Long before revolutionary women like Joan of Arc and Catherine of Aragon, two Vietnamese sisters of high birth rallied their people to fight against oppression. Known simply as Sisters Trung, Trung Trac and Trung Nhi raised an army and went into battle to protect their ancestral homeland in AD 43.
In the 2,000 years since their deaths, the legend of the Trung sisters has come to represent Vietnamese nationalism – and a rare moment when two young women ruled an independent nation pushing back against colonial repression.
A childhood full of privileges
Sisters Trung Trac and Trung Nhi had led charming lives before the violence that led them to organize their people. As the daughters of the general who ruled the Giao Chi district (in present-day northern Vietnam), the sisters were educated in literature and studied martial arts alongside their father.
When the Han Chinese first invaded the region now known as Vietnam in 111 BC, they immediately installed several local rulers to serve as a staging post for Chinese interests. Among these local rulers was the father of the Trung sisters – who, like many of the other rulers installed, managed to push back the Chinese on occasion in order to protect the interests of the local population.
Southeast Asian society at the time was quite progressive when it comes to women’s rights, especially when it comes to access to education and land ownership. “It was a society where women had a lot of rights,” says Keith Taylor, professor of Chinese-Vietnamese cultural studies at Cornell University. “From what we can tell about society at the time, women had a very high status. People have inherited their property, their social position and many other rights through their mothers and fathers. “
A tragedy changed the course of their lives
Sister Trung Trac grew up to marry Thi Sach, a general from a neighboring district. When the ruling Chinese raised taxes on salt and began demanding bribes from local Vietnamese authorities, Thi Sach began to organize his fellow aristocrats to rebel against the measures. “It had reached the point where the Han were trying to take over the authority of this aristocratic group,” Taylor says. “So this aristocratic class of chieftains and lords were trying to prevent the Han … from taking this power and control from them … away from them.”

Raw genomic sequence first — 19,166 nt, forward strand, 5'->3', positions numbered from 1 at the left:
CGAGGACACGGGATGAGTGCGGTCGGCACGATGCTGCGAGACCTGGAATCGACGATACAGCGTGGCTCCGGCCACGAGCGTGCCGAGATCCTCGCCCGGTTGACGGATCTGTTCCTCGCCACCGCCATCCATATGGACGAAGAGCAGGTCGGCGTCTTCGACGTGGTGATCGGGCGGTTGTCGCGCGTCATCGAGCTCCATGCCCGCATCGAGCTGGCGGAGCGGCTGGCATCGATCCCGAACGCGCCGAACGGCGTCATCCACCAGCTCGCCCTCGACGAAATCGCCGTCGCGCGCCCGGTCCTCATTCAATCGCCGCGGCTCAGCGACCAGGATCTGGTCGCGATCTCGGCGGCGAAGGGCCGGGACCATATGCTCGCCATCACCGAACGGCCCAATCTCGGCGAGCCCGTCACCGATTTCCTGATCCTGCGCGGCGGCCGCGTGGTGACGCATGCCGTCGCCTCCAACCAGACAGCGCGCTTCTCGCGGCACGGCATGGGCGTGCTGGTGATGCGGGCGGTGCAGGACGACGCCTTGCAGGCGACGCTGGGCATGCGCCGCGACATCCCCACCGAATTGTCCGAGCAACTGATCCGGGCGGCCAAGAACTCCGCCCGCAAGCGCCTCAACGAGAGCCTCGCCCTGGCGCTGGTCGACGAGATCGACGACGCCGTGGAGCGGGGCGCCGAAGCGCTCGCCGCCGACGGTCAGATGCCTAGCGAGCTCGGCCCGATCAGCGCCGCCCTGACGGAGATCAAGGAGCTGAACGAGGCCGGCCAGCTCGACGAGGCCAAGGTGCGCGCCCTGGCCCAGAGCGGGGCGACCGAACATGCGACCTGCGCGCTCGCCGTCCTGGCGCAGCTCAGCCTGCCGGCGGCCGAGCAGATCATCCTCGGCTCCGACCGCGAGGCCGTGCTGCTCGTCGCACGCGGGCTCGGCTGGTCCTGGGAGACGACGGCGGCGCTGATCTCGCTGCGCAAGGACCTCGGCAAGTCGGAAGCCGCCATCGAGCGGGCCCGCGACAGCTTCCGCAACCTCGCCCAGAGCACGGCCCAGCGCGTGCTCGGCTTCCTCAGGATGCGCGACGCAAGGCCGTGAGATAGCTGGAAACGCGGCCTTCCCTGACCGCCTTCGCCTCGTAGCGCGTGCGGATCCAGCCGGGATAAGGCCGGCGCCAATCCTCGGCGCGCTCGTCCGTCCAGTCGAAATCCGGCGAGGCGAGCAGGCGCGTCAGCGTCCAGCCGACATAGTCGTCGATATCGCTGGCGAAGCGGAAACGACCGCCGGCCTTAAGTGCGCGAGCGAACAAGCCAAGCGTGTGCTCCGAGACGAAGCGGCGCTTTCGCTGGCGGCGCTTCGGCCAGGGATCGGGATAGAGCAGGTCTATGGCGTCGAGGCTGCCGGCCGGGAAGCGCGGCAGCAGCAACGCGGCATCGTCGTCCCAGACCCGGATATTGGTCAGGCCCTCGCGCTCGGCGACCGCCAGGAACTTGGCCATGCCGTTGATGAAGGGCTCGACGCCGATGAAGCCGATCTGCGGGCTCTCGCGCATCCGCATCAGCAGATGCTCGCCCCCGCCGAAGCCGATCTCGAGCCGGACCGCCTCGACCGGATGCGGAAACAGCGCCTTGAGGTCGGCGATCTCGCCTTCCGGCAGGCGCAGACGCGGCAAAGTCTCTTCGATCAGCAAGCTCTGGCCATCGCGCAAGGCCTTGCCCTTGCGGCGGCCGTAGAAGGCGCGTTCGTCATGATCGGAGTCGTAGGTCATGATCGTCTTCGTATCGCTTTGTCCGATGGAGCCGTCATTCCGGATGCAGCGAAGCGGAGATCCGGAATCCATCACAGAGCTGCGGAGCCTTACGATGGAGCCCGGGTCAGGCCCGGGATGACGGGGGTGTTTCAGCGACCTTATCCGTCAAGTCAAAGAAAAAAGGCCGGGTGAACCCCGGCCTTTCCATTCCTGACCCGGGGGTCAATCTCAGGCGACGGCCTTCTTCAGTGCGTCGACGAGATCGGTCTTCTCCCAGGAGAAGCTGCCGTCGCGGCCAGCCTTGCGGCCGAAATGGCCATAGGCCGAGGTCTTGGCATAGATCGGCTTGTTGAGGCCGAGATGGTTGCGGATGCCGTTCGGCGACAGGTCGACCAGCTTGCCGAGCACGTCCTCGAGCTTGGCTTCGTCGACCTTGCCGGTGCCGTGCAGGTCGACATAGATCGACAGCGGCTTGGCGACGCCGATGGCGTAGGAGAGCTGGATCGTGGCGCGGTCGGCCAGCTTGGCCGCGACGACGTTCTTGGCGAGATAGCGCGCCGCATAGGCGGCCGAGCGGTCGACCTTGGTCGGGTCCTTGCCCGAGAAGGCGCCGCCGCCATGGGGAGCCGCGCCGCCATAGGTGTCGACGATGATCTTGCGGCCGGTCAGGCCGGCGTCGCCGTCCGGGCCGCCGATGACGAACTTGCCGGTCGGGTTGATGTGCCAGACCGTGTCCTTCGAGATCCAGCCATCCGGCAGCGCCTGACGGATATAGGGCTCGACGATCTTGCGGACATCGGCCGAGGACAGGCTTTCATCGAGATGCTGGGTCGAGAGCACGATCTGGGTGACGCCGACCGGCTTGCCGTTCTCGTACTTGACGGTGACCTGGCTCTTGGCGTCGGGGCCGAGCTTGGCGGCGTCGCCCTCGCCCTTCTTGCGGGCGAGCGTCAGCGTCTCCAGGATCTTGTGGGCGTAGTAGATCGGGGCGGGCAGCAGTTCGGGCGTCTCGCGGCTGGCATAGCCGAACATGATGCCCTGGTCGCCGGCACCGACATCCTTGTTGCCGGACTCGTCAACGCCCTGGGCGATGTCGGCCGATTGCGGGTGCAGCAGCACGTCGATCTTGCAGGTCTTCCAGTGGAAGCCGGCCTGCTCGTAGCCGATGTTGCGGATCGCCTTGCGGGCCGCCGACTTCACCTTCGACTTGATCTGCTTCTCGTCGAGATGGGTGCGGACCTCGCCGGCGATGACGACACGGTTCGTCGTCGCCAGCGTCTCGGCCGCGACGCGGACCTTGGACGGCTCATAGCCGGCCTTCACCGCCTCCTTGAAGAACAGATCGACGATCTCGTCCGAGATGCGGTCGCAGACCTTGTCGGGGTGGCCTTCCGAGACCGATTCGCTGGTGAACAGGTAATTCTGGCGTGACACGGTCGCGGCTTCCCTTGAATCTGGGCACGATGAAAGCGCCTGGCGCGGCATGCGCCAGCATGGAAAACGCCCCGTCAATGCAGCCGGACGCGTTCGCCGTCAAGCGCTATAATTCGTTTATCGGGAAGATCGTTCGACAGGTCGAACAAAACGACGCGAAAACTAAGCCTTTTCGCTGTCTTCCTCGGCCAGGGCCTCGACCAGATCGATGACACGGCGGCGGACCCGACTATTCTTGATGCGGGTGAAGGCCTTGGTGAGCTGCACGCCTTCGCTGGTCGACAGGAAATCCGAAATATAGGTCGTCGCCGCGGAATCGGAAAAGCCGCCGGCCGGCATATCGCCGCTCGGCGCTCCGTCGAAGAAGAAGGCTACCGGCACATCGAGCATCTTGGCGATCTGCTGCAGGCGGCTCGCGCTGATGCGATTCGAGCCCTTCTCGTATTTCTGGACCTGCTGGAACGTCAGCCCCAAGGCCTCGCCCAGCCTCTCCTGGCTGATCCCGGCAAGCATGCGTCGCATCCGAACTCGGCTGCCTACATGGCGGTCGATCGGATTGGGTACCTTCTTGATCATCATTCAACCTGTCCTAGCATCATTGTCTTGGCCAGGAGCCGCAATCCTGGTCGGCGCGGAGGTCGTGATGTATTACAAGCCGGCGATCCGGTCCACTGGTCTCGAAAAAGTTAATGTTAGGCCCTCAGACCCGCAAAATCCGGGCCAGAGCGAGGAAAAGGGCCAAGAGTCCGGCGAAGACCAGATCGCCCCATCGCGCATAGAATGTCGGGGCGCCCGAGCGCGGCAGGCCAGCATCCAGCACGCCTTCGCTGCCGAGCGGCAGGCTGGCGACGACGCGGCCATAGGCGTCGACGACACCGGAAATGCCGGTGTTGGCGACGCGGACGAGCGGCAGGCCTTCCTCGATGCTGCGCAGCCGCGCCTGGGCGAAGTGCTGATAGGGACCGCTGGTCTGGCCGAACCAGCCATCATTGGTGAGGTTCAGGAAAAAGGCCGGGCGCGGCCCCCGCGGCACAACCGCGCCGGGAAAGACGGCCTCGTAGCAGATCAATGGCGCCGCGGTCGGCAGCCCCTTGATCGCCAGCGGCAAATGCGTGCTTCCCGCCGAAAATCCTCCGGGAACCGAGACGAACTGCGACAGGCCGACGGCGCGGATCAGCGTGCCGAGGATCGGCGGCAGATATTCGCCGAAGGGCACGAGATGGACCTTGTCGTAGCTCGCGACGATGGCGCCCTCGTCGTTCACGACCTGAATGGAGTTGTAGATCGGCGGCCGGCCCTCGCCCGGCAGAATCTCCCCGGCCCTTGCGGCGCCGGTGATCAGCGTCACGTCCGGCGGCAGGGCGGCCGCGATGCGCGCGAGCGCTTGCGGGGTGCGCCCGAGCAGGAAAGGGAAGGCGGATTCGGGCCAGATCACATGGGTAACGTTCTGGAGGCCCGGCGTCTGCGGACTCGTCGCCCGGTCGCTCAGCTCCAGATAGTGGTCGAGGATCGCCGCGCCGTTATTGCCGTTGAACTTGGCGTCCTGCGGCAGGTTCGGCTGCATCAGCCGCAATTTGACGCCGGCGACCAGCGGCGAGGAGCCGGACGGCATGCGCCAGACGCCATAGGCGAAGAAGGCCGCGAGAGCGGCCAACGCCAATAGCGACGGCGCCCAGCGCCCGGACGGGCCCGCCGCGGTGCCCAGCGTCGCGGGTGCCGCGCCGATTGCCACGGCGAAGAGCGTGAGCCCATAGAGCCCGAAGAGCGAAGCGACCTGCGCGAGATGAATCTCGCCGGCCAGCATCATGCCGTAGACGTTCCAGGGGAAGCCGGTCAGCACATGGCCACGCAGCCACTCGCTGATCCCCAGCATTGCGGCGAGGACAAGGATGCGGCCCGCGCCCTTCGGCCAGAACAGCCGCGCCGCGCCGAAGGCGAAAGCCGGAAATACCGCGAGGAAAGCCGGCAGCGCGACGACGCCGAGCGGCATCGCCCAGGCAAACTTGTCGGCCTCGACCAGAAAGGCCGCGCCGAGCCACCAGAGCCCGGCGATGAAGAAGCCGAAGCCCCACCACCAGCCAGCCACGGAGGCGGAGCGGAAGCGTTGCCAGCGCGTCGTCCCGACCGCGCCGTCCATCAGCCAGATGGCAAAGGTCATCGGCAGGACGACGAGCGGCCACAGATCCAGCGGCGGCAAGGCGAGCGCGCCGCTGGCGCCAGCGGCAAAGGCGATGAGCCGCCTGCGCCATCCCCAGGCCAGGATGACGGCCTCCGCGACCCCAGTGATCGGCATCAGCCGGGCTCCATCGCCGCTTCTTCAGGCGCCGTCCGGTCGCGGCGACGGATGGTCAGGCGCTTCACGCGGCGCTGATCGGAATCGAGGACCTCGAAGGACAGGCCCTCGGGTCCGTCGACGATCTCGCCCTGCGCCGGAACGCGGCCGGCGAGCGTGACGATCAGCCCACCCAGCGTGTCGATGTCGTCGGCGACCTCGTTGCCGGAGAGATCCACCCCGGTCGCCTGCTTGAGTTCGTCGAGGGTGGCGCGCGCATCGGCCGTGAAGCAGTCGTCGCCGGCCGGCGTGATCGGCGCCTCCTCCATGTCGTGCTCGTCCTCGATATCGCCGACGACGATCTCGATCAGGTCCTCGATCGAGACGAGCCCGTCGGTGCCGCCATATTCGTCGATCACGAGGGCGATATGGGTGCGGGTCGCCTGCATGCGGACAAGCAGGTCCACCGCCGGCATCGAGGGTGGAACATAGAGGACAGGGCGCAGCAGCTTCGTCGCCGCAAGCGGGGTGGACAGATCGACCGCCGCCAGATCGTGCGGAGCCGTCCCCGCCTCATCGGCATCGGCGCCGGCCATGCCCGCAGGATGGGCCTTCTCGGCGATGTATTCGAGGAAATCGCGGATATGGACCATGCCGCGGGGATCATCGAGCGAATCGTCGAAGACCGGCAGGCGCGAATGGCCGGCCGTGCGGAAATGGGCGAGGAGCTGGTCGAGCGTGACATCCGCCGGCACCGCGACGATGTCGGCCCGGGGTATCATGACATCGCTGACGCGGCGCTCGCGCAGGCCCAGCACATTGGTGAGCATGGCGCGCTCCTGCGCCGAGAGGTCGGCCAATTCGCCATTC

Although some believe that Trung Trac played a vital role in assisting her husband, he was the only one the Chinese captured and executed without trial.
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A call for revolution
After her husband’s death, Trung Trac, alongside her sister Trung Nhi, began to mobilize the local population – both landlords and working farmers – to continue to fight against Chinese rule. To motivate the newly assembled troops before the battle, Trung Trac also reportedly wrote long patriotic poems calling on them to avenge her husband’s life.
“There were different chiefs who brought their people into the military,” Taylor says. “Often the leader had some sort of obligation to provide soldiers when needed.” The newly formed army would eventually number around 80,000 soldiers from both the peasantry and the aristocracy. The battalion was also led by 36 female generals, one of whom was said to be the elderly mother of the Trung sisters.